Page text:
Accusation of interference not valid
We support the call made by Saro Sivatha, leader of the Cambodian Students Movement for Democracy (report, South China Morning Post, February 20), for the Khmer Rouge leaders to face trial in an international court.
Under their constitution, the people of Cambodia are entitled to demonstrate.
This is a right which the government should respect. It was wrong not to allow a demonstration calling for the trial to take place. It sets a dangerous precedent for future administrations.
Hun Sen's Government enacted laws requiring prior approval for holding demonstrations; these laws should be rescinded.
Even though those accused of crimes against humanity may now be advanced in age and suffer from poor health, it does not change the nature of these crimes, which resulted in the deaths of two million Cambodians.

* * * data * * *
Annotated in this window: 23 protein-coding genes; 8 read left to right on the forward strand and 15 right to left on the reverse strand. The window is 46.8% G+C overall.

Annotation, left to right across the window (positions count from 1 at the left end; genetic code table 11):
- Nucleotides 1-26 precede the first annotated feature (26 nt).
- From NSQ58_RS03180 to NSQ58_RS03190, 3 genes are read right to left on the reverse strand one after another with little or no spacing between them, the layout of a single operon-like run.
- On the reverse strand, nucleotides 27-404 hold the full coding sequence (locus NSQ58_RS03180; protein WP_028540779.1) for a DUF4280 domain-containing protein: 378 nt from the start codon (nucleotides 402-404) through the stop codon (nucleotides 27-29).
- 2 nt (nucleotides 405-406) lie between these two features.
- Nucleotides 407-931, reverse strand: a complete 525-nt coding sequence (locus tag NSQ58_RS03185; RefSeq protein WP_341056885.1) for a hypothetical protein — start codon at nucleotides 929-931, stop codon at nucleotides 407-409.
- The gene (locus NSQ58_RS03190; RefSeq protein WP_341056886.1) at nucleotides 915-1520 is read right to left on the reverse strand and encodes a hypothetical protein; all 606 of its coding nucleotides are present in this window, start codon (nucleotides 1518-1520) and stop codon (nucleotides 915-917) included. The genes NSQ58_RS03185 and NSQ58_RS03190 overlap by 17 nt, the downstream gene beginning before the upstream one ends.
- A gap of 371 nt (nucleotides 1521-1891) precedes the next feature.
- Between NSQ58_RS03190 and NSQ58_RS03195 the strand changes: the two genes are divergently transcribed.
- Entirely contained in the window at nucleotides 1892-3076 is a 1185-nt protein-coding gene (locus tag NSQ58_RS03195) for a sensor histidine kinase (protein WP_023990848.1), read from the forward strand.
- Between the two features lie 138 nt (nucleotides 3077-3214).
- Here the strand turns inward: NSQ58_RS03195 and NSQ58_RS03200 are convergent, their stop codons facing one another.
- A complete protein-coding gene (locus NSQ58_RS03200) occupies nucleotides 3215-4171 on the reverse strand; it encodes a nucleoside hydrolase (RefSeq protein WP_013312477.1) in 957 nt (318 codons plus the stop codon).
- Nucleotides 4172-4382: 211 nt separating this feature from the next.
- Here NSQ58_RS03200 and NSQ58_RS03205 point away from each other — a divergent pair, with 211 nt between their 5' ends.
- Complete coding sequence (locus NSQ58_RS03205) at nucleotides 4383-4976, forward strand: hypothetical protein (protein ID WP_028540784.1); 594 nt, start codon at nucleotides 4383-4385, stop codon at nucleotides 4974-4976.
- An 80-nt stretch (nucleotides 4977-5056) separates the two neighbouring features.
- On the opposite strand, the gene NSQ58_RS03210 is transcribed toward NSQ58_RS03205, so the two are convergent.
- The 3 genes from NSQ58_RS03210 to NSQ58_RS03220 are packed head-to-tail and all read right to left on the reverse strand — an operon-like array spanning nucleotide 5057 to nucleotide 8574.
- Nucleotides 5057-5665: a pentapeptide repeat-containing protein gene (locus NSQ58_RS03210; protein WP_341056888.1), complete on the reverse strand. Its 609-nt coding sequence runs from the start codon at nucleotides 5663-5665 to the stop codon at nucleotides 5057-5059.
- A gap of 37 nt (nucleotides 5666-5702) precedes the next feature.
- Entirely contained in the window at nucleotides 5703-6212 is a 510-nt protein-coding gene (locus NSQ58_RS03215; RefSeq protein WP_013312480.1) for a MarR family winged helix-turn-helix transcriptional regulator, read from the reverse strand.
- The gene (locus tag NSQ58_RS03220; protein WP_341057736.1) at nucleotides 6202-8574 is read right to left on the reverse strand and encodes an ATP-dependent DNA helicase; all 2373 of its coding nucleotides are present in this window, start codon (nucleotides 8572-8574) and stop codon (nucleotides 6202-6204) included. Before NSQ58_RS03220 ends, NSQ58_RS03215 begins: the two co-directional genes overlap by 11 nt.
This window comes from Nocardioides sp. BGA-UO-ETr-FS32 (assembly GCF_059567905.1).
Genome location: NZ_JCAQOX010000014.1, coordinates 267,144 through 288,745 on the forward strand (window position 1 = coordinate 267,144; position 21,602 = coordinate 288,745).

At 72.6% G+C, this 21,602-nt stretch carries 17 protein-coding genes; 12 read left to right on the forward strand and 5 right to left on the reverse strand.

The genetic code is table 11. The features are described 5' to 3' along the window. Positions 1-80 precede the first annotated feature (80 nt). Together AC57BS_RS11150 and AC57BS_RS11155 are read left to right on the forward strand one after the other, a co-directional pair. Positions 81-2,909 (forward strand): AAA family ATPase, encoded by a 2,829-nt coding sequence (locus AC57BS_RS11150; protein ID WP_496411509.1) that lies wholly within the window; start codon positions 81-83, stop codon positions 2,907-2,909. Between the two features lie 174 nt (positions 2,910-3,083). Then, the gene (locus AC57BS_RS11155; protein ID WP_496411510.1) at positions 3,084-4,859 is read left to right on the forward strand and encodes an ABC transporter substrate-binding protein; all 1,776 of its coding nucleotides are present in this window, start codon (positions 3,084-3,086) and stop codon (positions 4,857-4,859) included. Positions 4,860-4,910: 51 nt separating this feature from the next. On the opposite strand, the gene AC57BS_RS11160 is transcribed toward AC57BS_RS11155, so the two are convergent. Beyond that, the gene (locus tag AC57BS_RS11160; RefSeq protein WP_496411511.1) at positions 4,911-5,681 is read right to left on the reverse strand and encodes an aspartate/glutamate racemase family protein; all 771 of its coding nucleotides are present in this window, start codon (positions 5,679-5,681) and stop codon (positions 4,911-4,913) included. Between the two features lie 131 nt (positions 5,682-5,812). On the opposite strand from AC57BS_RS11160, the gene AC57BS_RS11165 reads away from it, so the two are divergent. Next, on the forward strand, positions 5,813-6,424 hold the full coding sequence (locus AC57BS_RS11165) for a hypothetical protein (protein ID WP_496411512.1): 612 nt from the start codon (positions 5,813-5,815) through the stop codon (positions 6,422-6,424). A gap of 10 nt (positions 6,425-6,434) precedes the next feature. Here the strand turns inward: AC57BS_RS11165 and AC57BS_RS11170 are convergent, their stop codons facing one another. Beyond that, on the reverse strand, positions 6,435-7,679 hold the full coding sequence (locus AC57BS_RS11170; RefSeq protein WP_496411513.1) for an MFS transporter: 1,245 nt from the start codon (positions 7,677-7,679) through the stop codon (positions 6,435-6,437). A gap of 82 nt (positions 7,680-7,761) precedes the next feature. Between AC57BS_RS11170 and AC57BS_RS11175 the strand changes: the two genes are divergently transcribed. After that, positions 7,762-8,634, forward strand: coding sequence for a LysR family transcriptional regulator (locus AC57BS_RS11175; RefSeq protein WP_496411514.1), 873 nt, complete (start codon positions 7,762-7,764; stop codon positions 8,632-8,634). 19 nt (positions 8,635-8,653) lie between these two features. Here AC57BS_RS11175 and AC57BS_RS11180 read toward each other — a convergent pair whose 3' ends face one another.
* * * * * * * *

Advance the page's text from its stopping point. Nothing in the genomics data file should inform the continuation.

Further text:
Any accusation of interference in the internal affairs of Cambodia, made against any organisation such as ourselves, the Humanist Association of Hong Kong and Humanist International, is not valid.
We live in an new era of globalisation, which has led to the development of common standards affecting all areas of human activity. We expect, as a signal of real human progress and a more advanced level of civilisation, that people responsible for genocide, torture, illicit and forceful occupation of power, and other serious crimes, will not find shelter or impunity anywhere in the world.
We believe that an open trial of those who were responsible for what happened in Cambodia will be a showcase and an example of the type of justice we all envisage for the beginning of the new millennium.
TONY HENDERSON Chairman Humanist Association of Hong Kong Asian Zone representative Humanist International